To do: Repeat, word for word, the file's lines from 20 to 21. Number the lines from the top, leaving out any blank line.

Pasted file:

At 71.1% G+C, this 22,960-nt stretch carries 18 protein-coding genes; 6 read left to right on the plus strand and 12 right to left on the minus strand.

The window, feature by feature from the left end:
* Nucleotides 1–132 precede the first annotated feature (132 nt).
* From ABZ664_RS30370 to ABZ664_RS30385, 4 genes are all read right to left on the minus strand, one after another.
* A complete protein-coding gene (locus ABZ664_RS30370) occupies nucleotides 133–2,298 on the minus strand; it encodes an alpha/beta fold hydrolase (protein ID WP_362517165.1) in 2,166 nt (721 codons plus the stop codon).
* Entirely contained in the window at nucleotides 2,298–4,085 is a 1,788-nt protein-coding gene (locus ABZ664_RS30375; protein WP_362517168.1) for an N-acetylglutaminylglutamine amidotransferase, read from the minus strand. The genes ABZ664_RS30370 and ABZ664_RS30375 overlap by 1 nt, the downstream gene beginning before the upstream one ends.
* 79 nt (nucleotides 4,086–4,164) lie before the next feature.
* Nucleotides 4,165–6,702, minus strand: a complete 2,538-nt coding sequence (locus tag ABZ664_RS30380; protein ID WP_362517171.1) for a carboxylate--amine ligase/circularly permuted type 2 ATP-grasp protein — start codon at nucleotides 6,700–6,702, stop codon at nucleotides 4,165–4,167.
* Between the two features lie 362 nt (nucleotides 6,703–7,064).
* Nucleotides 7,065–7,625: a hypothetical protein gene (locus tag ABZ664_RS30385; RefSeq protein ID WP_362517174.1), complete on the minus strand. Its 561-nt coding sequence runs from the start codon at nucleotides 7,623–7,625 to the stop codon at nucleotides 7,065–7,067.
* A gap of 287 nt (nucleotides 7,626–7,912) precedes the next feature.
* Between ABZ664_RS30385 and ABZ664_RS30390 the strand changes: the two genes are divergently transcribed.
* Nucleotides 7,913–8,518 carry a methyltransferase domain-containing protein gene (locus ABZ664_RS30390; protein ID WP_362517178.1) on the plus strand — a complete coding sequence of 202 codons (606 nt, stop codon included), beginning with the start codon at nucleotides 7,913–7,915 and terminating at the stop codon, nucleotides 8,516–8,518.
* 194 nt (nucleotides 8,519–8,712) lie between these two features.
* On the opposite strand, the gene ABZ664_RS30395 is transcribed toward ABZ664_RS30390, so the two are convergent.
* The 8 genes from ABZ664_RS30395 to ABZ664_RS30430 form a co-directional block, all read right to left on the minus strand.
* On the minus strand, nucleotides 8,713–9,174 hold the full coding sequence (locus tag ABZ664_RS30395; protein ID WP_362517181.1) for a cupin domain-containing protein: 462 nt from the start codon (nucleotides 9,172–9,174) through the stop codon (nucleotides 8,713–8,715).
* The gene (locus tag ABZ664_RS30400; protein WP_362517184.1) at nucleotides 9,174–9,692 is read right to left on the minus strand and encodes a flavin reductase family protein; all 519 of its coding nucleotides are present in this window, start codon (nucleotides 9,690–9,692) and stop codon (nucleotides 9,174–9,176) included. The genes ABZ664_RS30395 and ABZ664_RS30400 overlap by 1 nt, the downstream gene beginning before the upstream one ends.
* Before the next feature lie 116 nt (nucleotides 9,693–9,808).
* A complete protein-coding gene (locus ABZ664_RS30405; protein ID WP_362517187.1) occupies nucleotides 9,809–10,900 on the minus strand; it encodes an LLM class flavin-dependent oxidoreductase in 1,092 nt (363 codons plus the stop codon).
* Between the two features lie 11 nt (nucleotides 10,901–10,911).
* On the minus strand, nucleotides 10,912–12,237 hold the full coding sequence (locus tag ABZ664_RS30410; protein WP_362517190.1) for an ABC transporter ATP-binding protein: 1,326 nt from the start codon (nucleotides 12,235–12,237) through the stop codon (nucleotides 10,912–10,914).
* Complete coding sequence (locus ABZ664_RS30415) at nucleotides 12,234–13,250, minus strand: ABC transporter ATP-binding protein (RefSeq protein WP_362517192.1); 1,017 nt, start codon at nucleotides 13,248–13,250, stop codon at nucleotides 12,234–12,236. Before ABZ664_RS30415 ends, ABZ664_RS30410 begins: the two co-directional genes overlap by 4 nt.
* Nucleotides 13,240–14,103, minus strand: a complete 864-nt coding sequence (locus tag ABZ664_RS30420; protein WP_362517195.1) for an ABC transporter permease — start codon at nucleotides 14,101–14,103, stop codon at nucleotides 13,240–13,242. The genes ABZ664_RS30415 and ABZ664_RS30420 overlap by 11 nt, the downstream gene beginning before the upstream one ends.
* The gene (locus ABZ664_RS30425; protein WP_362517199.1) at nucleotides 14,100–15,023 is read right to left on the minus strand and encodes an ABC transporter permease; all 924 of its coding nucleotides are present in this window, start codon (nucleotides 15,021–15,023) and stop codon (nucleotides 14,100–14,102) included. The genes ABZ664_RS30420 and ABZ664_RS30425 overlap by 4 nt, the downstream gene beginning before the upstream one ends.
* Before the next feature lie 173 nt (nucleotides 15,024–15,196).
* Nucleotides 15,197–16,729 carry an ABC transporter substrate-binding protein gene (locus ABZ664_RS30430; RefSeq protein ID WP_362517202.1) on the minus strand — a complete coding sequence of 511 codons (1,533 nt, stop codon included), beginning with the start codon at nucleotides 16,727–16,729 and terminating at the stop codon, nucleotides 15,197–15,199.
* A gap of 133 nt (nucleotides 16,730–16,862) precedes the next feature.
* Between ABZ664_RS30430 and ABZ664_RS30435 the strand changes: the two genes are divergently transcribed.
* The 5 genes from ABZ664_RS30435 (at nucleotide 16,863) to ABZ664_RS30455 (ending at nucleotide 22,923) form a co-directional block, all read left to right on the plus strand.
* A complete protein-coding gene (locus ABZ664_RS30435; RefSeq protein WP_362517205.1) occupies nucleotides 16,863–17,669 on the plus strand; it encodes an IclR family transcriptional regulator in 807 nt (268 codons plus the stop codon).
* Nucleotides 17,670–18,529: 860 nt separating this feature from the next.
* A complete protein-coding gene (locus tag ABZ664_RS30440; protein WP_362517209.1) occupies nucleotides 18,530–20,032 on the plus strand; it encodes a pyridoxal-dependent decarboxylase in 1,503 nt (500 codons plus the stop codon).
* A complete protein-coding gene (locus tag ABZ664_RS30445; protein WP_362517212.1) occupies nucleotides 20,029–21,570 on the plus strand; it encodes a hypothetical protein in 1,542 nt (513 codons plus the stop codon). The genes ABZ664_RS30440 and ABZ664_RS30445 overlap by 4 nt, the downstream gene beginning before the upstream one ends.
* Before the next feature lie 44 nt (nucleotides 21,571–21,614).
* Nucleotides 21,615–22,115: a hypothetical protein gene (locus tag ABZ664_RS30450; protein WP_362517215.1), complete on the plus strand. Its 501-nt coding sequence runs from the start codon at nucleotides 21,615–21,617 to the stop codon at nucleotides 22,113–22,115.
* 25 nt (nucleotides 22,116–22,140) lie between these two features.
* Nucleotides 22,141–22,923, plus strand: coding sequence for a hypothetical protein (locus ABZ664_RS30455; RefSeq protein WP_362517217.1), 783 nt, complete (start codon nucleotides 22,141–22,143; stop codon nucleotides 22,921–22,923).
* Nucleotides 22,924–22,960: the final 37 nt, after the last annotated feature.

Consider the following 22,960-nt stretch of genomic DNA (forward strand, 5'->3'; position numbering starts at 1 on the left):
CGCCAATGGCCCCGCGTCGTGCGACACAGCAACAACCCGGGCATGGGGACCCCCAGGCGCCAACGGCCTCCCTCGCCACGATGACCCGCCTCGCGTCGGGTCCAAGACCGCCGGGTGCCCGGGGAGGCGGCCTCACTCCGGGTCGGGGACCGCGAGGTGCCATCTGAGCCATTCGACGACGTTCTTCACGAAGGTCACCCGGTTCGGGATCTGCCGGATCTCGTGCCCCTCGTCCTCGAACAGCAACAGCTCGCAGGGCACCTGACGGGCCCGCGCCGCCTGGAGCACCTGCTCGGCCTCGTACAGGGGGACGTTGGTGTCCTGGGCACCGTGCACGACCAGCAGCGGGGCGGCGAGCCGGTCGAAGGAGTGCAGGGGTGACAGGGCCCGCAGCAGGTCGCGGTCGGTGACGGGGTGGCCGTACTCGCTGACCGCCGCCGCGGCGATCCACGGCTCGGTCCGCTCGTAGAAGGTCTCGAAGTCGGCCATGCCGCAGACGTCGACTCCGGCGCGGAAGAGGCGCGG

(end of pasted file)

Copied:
* A complete protein-coding gene (locus ABZ664_RS30405; protein ID WP_362517187.1) occupies nucleotides 9,809–10,900 on the minus strand; it encodes an LLM class flavin-dependent oxidoreductase in 1,092 nt (363 codons plus the stop codon).
* Between the two features lie 11 nt (nucleotides 10,901–10,911).